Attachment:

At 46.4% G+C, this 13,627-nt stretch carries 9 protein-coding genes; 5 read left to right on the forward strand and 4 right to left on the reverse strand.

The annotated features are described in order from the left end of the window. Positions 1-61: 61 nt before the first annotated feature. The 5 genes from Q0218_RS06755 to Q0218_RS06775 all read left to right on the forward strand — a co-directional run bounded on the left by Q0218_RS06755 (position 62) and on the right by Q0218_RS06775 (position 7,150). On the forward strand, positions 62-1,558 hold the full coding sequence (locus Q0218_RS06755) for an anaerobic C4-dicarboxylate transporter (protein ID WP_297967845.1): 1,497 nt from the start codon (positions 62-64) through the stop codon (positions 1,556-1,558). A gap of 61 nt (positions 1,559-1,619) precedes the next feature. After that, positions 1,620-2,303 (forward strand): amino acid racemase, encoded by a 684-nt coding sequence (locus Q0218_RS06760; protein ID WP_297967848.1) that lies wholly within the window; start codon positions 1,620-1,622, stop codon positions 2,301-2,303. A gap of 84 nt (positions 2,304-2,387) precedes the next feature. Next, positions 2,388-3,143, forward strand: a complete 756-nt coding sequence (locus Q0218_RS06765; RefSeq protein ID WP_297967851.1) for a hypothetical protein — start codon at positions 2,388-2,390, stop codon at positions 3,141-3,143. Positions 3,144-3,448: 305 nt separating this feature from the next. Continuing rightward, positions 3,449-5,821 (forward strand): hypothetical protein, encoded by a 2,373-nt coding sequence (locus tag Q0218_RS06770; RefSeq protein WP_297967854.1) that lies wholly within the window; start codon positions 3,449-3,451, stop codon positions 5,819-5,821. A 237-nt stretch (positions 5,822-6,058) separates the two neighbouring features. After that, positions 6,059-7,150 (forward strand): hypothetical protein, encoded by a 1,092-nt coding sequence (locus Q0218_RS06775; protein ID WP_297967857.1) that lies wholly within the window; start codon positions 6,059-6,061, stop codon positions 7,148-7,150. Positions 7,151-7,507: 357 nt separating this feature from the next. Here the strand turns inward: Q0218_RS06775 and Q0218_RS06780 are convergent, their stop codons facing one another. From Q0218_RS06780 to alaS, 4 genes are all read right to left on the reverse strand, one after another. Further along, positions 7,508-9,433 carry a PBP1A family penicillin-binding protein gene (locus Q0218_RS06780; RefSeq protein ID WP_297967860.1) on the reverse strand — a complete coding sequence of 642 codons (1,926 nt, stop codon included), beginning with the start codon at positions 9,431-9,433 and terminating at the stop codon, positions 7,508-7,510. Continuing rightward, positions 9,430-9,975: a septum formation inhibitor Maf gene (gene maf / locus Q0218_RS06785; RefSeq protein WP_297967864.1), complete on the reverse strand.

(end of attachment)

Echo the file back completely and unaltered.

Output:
At 46.4% G+C, this 13,627-nt stretch carries 9 protein-coding genes; 5 read left to right on the forward strand and 4 right to left on the reverse strand.

The annotated features are described in order from the left end of the window. Positions 1-61: 61 nt before the first annotated feature. The 5 genes from Q0218_RS06755 to Q0218_RS06775 all read left to right on the forward strand — a co-directional run bounded on the left by Q0218_RS06755 (position 62) and on the right by Q0218_RS06775 (position 7,150). On the forward strand, positions 62-1,558 hold the full coding sequence (locus Q0218_RS06755) for an anaerobic C4-dicarboxylate transporter (protein ID WP_297967845.1): 1,497 nt from the start codon (positions 62-64) through the stop codon (positions 1,556-1,558). A gap of 61 nt (positions 1,559-1,619) precedes the next feature. After that, positions 1,620-2,303 (forward strand): amino acid racemase, encoded by a 684-nt coding sequence (locus Q0218_RS06760; protein ID WP_297967848.1) that lies wholly within the window; start codon positions 1,620-1,622, stop codon positions 2,301-2,303. A gap of 84 nt (positions 2,304-2,387) precedes the next feature. Next, positions 2,388-3,143, forward strand: a complete 756-nt coding sequence (locus Q0218_RS06765; RefSeq protein ID WP_297967851.1) for a hypothetical protein — start codon at positions 2,388-2,390, stop codon at positions 3,141-3,143. Positions 3,144-3,448: 305 nt separating this feature from the next. Continuing rightward, positions 3,449-5,821 (forward strand): hypothetical protein, encoded by a 2,373-nt coding sequence (locus tag Q0218_RS06770; RefSeq protein WP_297967854.1) that lies wholly within the window; start codon positions 3,449-3,451, stop codon positions 5,819-5,821. A 237-nt stretch (positions 5,822-6,058) separates the two neighbouring features. After that, positions 6,059-7,150 (forward strand): hypothetical protein, encoded by a 1,092-nt coding sequence (locus Q0218_RS06775; protein ID WP_297967857.1) that lies wholly within the window; start codon positions 6,059-6,061, stop codon positions 7,148-7,150. Positions 7,151-7,507: 357 nt separating this feature from the next. Here the strand turns inward: Q0218_RS06775 and Q0218_RS06780 are convergent, their stop codons facing one another. From Q0218_RS06780 to alaS, 4 genes are all read right to left on the reverse strand, one after another. Further along, positions 7,508-9,433 carry a PBP1A family penicillin-binding protein gene (locus Q0218_RS06780; RefSeq protein ID WP_297967860.1) on the reverse strand — a complete coding sequence of 642 codons (1,926 nt, stop codon included), beginning with the start codon at positions 9,431-9,433 and terminating at the stop codon, positions 7,508-7,510. Continuing rightward, positions 9,430-9,975: a septum formation inhibitor Maf gene (gene maf / locus Q0218_RS06785; RefSeq protein WP_297967864.1), complete on the reverse strand.